If you are a therapist or are already very familiar with this — don’t give yourself a pass just yet. In my experience, there is at least as much of an issue with counselors, and professionals as there is with clients and the general population. It is easy to understand why we would be more reactive with those closest to us as they matter more to us, and we need them to agree, be happy, and see our innocence more than others. 

This is usually pretty easy to understand but it’s hard to see the subtleties of how we all too frequently believe that the root cause of the issue is the other person to a much larger percentage than ourselves. We will commonly say something like, “I feel this because you said or did…, not because I’m generating my own feeling,” to ourselves and then ultimately to them.

There are exceptions to this where some people are much more focused on self-blame and reverse the process. This will almost invariably be true for those of us who came from family systems where we were the ones that were blamed unfairly. This can be complicated as it can often lead to continuously blaming ourselves when our tone is relatively kind, humble, self-doubting, or apologetic. 

To make things more complex and accurate, this person who has been wounded in childhood by taking on a lot of the family blame can sometimes take too much responsibility when they look at the tone and also vacillate to the other extreme out of retaliation. They might then blame the other the same way most of us do as well as give themselves a hard time because of their conditioning.

It requires careful evaluation of what your tendency is.

Take a few moments to reflect on whether you were someone who had more of a normal or conventional background and were not blamed more than the others in your family. This essential self-evaluation will help you find a more objective look at your tone and your tendency to blame yourself, others or both.

Now, take a look inside and ask yourself — 

“Where is my tone of voice most challenging and who are the people that this occurs with the most?” 

Can you identify the five people with whom you have the most tension, struggle, frustration, or impatience? The ones that annoy, irritate, or you find difficult. It is often helpful to write each person’s name on a piece of paper and label the challenging quality of the tone that you think is either coming from them or yourself. This is a helpful method to give yourself a better chance to at least glimpse the area that needs to be examined more closely. 

If you don’t have a pen and paper handy, take a moment to close your eyes and imagine those five people standing in a circle around you. If you can only think of less than five, be content to just focus on those that come to you naturally. Above them, let yourself visualize the challenging tone of voice. If you’re unsure about the specific emotion or have too many names for what it could be, consult our free Introspective Guides of 75 challenging feelings and emotions and 75 essential qualities. It’ll help you put a name to the emotion, and the tone of voice expressed in a clear way.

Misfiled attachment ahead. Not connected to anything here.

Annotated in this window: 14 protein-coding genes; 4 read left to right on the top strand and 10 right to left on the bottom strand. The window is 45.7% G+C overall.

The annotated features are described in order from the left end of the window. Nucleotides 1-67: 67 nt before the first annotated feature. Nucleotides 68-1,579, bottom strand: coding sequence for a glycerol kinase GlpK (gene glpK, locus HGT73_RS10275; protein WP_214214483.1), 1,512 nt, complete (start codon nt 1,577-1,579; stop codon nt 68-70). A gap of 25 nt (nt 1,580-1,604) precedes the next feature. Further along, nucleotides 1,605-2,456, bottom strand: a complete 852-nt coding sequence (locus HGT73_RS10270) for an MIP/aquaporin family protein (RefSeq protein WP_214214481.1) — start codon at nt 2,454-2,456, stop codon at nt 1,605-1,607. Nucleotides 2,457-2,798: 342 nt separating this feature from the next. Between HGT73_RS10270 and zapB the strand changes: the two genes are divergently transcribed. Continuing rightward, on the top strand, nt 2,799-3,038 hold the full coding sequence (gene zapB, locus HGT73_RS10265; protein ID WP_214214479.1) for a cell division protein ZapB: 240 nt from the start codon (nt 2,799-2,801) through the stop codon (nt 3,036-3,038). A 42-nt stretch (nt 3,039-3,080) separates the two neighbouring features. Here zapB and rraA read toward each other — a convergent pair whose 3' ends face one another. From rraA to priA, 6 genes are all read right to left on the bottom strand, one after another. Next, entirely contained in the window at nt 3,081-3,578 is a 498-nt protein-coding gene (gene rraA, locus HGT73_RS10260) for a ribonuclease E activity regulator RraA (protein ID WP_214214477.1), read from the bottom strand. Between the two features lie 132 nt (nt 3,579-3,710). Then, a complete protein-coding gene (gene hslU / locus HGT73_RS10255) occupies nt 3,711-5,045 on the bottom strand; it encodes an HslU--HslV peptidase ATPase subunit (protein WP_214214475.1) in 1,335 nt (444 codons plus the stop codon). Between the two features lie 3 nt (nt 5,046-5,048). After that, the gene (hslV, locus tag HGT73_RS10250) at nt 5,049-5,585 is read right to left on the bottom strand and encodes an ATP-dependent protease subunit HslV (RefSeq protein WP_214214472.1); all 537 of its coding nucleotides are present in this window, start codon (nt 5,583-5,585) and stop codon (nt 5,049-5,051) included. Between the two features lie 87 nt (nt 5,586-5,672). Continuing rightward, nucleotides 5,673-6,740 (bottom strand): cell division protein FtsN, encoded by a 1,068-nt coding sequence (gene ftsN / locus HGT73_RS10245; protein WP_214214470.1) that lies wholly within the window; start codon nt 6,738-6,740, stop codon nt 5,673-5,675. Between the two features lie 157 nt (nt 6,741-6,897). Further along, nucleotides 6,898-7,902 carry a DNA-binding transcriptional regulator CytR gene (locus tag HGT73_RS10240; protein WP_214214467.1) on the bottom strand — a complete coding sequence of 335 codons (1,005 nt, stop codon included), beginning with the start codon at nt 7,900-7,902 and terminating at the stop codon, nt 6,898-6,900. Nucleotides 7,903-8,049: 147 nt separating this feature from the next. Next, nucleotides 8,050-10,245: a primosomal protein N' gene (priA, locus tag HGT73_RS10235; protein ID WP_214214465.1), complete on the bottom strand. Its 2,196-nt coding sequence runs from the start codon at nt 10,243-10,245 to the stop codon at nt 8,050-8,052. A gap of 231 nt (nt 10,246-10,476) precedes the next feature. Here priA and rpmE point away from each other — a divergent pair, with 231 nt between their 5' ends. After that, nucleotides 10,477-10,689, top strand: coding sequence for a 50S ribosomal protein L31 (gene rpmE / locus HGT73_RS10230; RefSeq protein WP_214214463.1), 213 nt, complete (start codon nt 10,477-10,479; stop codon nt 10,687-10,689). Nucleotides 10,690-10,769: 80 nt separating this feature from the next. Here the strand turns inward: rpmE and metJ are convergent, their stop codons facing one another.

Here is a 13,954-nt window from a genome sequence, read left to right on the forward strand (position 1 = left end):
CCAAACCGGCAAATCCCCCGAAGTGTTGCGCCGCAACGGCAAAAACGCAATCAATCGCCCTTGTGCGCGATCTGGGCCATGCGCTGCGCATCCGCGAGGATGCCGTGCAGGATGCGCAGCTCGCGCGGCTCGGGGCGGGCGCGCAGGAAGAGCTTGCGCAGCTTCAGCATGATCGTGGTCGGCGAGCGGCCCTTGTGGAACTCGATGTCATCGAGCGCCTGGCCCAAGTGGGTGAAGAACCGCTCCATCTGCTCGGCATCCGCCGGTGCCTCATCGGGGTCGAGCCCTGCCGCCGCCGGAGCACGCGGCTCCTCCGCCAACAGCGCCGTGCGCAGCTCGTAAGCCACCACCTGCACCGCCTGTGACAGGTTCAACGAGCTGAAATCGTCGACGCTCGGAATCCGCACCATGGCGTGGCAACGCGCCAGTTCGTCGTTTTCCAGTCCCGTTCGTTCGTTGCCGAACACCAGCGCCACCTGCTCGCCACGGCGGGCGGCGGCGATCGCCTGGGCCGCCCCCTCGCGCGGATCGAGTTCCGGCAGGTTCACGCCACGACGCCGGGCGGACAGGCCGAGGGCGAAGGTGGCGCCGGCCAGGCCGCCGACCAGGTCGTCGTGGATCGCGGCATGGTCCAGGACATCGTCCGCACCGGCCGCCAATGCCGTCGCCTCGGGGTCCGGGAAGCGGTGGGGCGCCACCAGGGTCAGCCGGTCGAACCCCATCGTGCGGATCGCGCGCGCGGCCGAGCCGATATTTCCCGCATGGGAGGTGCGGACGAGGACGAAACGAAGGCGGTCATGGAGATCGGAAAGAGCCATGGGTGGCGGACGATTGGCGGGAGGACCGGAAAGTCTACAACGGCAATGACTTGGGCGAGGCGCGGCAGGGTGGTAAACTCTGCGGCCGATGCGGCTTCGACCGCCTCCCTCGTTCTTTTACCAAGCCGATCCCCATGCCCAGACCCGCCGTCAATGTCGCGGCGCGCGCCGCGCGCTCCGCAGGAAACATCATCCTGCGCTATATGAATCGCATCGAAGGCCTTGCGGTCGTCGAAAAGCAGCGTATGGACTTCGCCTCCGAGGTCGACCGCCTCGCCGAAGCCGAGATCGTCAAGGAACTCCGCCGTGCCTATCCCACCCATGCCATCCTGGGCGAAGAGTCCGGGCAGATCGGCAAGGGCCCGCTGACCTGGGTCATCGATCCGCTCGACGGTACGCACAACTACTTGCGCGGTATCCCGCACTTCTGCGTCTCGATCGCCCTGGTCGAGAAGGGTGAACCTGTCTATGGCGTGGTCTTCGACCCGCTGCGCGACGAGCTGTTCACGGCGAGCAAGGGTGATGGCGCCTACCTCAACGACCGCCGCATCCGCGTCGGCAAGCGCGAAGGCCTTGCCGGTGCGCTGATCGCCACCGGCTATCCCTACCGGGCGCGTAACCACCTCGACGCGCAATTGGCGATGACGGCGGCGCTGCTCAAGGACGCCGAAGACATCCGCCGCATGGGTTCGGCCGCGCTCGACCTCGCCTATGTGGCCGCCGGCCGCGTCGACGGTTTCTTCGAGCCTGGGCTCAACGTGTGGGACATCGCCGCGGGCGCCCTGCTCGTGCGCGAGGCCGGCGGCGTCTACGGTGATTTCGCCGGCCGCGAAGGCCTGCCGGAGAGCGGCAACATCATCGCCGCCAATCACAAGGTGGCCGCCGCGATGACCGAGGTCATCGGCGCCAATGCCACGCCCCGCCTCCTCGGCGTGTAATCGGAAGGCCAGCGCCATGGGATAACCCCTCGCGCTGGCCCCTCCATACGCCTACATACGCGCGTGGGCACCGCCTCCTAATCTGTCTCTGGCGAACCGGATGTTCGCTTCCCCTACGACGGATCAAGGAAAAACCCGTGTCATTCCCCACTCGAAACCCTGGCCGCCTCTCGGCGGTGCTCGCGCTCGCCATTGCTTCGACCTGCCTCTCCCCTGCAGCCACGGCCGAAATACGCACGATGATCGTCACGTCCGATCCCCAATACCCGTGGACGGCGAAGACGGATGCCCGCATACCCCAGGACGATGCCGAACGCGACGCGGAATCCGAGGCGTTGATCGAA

It’s helpful to write this down because the next step is to scan the list, see their name, and remember the last conflict or tense moment you both had or one that is most consistently occurring between you. Do this for each of the five people on the list. 

Take a comprehensive look using the lists or take your time to contemplate the emotional feelings that were exchanged and expressed. Let all the emotions you sense exist before you start identifying who expressed which emotions. 

This is the point of pause, the point of deeper and more beneficial contemplation. 

Try to think about it like you both experienced a combination of tones — yours and theirs, a tone that, for a while, can be seen as ‘our’ tone. 

See that this is the energy that the two of you exchanged, and do your best not to assign anyone the particular tones that were most undesirable and or offensive. As you continue to contemplate, realize you want to come back to this as a way of watching in slower motion the tones from each of you to become more adept at finding your own tone accurately.

This is an exercise that is very healthy to continue with every relationship that you have even a minor conflict with (which is probably almost everyone). The point isn’t to assign blame but to look for the tones that appear more often, recognize them accurately and then ask yourself — “Which of these tones do I most want to change? What intentions inside my heart do I most want to access and bring more forward?” The intentions will increase the likelihood of a more connected and peaceful outcome.

This is rarely a quick fix but is a way to demonstrate your caring, honesty, and dedication continuously. Similar patterns in tones of voice are universal. They are one of the few reliable sources of seeing how both conflict and intimacy get mislabeled and can lead to great limitations and unravelings. 

Even if it is only a limitation, it is still worthwhile to give it attention to improve both your quality of life and others’ too. In nearly 50 years of being a therapist, many of my clients first see these insights almost as an act of magic. It’s magical to reflect on what someone sounds like and contrast it with the qualities that the speaker desires and believes they are conveying. 

The stakes are high when it comes to our tone of voice and what we express to others. When you are inspired and take an interest in the connection between your tone of voice and your quality of life, you will also be able to care better for yourself and others. As we highlighted earlier, your tone of voice reveals your intentions, emotions, and heart, so it’s a potential gold mine in getting to know ourselves better. 

More information and support to help you work on your tone of voice and understand other people’s tone of voice is on our podcast, Awareness That Heals. Please also feel free to do a guided meditation as you work to understand your inner intentions and heart through your tone of voice.